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Am J Psychiatry. 1987 Nov;144(11):1419-25.

Controllable and uncontrollable stress in humans: alterations in mood and neuroendocrine and psychophysiological function.

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1
Section on Clinical Studies, NIMH, Bethesda, Md.

Abstract

The authors exposed 10 healthy human volunteers to the stress of loud (100 dB) noise under controllable and uncontrollable conditions on two separate days. Subjects reported higher self-ratings of helplessness, lack of control, tension, stress, unhappiness, anxiety, and depression; had greater hypothalamic-pituitary-adrenal axis function as measured by elevations in plasma adrenocorticotropic hormone; and had higher levels of sympathetic nervous system and electrodermal activity after the uncontrollable stress condition than after exposure to controllable stress. Thus, lack of control over even a mildly aversive stimulus can produce alterations in mood as well as neuroendocrine and autonomic nervous system changes in healthy subjects.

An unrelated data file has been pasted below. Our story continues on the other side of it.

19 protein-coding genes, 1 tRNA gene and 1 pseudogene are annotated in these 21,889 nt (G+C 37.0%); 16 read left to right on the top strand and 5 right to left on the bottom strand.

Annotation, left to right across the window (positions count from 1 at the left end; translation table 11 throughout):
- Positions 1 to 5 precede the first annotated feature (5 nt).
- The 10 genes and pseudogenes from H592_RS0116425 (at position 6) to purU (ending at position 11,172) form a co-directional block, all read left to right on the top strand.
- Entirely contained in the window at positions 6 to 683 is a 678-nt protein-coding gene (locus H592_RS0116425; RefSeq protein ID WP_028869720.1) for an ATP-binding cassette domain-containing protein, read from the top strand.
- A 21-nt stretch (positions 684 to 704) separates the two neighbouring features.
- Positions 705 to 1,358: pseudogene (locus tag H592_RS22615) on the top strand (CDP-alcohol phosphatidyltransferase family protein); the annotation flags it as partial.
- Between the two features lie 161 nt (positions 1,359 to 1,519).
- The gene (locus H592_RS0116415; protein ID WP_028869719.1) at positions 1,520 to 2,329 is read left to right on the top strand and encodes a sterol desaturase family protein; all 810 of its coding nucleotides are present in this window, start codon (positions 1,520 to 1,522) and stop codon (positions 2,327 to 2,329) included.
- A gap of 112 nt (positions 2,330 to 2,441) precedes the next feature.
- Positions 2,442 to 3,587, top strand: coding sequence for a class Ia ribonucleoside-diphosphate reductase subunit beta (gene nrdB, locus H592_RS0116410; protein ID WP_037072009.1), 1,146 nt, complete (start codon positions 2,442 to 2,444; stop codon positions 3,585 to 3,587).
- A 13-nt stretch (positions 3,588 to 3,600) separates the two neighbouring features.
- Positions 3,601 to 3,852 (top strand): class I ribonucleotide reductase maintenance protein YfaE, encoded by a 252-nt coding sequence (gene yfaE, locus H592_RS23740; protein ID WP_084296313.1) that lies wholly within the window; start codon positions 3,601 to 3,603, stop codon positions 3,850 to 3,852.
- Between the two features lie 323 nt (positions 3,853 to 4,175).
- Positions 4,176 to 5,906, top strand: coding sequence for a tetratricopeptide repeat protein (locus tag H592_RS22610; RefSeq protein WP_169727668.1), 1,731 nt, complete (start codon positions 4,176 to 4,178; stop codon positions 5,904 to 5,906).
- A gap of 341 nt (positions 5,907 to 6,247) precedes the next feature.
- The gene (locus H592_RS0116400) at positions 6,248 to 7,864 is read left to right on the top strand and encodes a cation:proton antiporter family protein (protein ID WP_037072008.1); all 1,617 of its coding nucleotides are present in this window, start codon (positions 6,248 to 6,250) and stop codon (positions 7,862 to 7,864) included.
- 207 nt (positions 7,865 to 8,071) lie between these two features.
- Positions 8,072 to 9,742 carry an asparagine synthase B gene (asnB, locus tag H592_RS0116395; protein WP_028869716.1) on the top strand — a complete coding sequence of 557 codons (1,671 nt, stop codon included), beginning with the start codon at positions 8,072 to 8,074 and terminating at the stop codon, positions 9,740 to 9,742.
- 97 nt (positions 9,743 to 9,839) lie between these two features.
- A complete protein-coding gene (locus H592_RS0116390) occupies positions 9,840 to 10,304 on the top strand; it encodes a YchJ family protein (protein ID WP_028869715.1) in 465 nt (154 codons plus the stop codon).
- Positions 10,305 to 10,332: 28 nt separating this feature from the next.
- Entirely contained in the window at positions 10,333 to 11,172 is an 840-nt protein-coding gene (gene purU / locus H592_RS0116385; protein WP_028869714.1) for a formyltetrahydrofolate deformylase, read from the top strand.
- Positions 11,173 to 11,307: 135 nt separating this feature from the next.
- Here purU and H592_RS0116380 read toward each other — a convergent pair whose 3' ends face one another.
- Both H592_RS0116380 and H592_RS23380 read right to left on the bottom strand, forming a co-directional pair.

PMID:
2823617
DOI:
10.1176/ajp.144.11.1419
[Indexed for MEDLINE]
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